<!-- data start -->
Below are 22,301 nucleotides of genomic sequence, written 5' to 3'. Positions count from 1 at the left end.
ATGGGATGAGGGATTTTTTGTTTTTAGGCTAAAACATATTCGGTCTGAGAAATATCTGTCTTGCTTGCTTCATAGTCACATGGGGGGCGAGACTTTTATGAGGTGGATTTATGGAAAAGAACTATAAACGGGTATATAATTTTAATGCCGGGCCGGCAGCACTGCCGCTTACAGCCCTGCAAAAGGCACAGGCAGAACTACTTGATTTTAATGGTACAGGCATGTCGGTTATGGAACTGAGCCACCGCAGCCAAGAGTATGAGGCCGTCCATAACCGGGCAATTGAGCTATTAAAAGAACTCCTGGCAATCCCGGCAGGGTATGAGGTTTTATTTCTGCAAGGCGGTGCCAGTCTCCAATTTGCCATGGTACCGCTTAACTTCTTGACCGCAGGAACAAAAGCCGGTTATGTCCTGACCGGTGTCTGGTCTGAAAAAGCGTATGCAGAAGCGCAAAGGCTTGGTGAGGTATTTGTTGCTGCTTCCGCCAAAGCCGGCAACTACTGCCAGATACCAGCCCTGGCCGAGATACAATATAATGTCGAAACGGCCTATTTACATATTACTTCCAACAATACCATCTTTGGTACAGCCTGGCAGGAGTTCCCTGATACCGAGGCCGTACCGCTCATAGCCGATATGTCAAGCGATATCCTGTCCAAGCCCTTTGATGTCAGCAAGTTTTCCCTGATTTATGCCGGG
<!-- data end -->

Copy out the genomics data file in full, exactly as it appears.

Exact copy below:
Below are 22,301 nucleotides of genomic sequence, written 5' to 3'. Positions count from 1 at the left end.
ATGGGATGAGGGATTTTTTGTTTTTAGGCTAAAACATATTCGGTCTGAGAAATATCTGTCTTGCTTGCTTCATAGTCACATGGGGGGCGAGACTTTTATGAGGTGGATTTATGGAAAAGAACTATAAACGGGTATATAATTTTAATGCCGGGCCGGCAGCACTGCCGCTTACAGCCCTGCAAAAGGCACAGGCAGAACTACTTGATTTTAATGGTACAGGCATGTCGGTTATGGAACTGAGCCACCGCAGCCAAGAGTATGAGGCCGTCCATAACCGGGCAATTGAGCTATTAAAAGAACTCCTGGCAATCCCGGCAGGGTATGAGGTTTTATTTCTGCAAGGCGGTGCCAGTCTCCAATTTGCCATGGTACCGCTTAACTTCTTGACCGCAGGAACAAAAGCCGGTTATGTCCTGACCGGTGTCTGGTCTGAAAAAGCGTATGCAGAAGCGCAAAGGCTTGGTGAGGTATTTGTTGCTGCTTCCGCCAAAGCCGGCAACTACTGCCAGATACCAGCCCTGGCCGAGATACAATATAATGTCGAAACGGCCTATTTACATATTACTTCCAACAATACCATCTTTGGTACAGCCTGGCAGGAGTTCCCTGATACCGAGGCCGTACCGCTCATAGCCGATATGTCAAGCGATATCCTGTCCAAGCCCTTTGATGTCAGCAAGTTTTCCCTGATTTATGCCGGG